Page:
But maybe, just maybe, you don’t care whether or not this represents Lovecraft. You just want some good ol’ fun with references thrown in. The issue is that this movie, as I have hinted at, is just awful. Every line and character is a cliché, and it is so clearly an excuse for excessive, disgusting violence. Maybe that’s your jam, and if that’s all you need to enjoy a movie, then I guess you’re all set. However, characters never sound like real people, the acting maxes out at non-distractingly terrible, and the narrative unfolds with the logic of a four year old’s story about how he saved the world with none of the charm. My favorite example of that is how, when the Hooker with a Heart of Gold doesn’t call the protagonist back after a little bit (less than a day!), he decides she just wasn’t the one and out of absolutely nowhere starts revealing romantic attachments to his roommate, who was previously a chiding buddy-buddy type. “No, wait, I want to be a firefighter astronaut instead!”
And then, there is the blatantly horrid depiction of women in this movie. I do not exaggerate when I say that over half of the women that appear in this movie are strippers or prostitutes, and each one of them is naked at some point; half of the named characters are prostitutes, and every single woman—prostitute or not—ends up dead (excepting one character in the frame device who is implied to be killed). Now, most of the characters in this movie end up dead, but the really troubling part (besides the fact that most of the women are prostitutes in a movie that is about the sanctity of being a sensitive white virgin who “values” sex more than others because of his emotions, and thus the women exist purely as negative contrasts) is that LaMartina is obsessed with both capturing horrid violence committed against these women, and in sexually objectifying them. Scenes will bounce back and forth between women taking off their clothes for men and then getting murdered; the first death is a prostitute who, after carefully stripping for a man who will soon kill her, gets a dildo jammed down her throat, causing her to bleed. Hilarious!
The director appears to think that women are mostly good for titillating men and dying; hell, there are two female characters who are meant to be sidekicks for another woman, and basically all they do before getting their heads chopped off is make out with each other. I get the sneaking suspicion that LaMartina and George were just looking for a way to film some sexual fantasies, like the anti-socialites in college who lament the fact that women are “sluts” in college, but are really harboring a mix of narcissism and no social skills. The alternative to my “sexual fantasies” theory is that LaMartina and George have zero respect for women, or could care less about having them in a movie unless they will show their breasts. The impression I get from Call Girl of Cthulhu is that they are the dudes who say, “I’m not a misogynist! I love bitches!”*
For more evidence of this movie’s problematic depiction of women, let me return to the male character: he has this exchange with two women, and it is worth noting that they are the only two (not including the frame device character) women who aren’t sexualized:
“There are some things man was never meant to understand.”
“Yeah, I call them women.”
That, to me, speaks worlds about the film’s perceptions of women. First of all, the main character—who we are 100% meant to sympathize with and support—just referred to women as things. Second, note that the main character desperately wants sex and only interacts with two women before this conversation: his roommate, whom he condescends to because he could only have sex with someone he loves, unlike her, and the titular call girl, whose line of work he disrespects but attempts to tolerate. He paints prostitutes, apparently reflecting on how he respects their bodies more than most clients or some hogwash like that, but doesn’t realize that he’s judging them and their line of work in a snobbish way as a result. He thinks he knows what their bodies are good for better than they do.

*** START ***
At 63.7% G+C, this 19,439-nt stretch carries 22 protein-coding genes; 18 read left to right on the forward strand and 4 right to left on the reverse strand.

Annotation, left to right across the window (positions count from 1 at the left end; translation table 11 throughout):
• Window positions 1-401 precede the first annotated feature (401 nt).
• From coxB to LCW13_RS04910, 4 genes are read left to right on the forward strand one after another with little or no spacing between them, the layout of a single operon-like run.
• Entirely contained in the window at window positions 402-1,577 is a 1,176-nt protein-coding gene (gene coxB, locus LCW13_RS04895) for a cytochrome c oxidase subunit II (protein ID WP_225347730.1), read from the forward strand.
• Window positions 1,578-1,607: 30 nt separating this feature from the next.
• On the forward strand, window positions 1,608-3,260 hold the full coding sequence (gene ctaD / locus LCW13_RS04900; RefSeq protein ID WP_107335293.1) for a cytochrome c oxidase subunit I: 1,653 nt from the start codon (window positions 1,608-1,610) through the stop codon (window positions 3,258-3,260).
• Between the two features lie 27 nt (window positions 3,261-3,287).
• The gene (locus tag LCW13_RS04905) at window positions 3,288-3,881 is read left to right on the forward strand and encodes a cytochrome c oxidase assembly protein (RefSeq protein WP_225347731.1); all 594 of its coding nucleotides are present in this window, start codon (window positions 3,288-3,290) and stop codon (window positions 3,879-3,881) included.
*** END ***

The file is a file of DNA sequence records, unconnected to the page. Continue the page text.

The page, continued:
Also, he watches porn of the same woman consistently, which he probably counts as interacting with a female. The “quip” about not understanding women is a rendering of this Cyanide and Happiness comic, but without any of the self-awareness. On Call Girl of Cthulhu‘s IMDB page, under the “If you like this movie, then you might also enjoy…” section, it should list “a good therapist.”
I cannot communicate how much I loathe Call Girl of Cthulhu. As a Lovecraft “homage,” it is despicable. As a movie, it is horrid—although, to be fair, the one compliment I can give is that the camerawork is above other amateur movies with a similar budget. As a piece of good ol’ cheesy horror fun, it falls completely flat for anyone that doesn’t think such fun is sustained by bloody effects (largely used on women) flashing on the screen for 90 minutes. Worst of all, this isn’t even inoffensively bad; its implications and depictions of women are overtly representative of misogynistic mindsets. Oh, and for added flavor, there are two non-white characters! One is a younger black woman who plays the hardhitting assistant (angry black woman trope is in full force here), and the other is a flashy pimp who speaks the way white people think flashy black pimps speak. Good times.
To return to my point from way back in the introduction, Call Girl of Cthulhu is incredibly important. These types of movies should be treated as they are: pieces of trash. That is true for Lovecraft fans or film-goers of any sort. If we continue to accept movies like this as “just a good old bit of fun for Lovecraft fans,” then we are doing a great disservice to a man whose work we supposedly love—someone whose life, ideas, and stories stirred up some complex emotion and thoughts in us. Let’s give Lovecraft the treatment he deserves, and give him some respect. Until we do, Call Girl of Cthulhu will be what we are served, and I can honestly say that starvation would be better.
*Note 1/13/15: In retrospect, this comes across as more mean-spirited than comedic, and I should note that I’ve actually spoken to LaMartina and he does not at all seem like a sexist prick.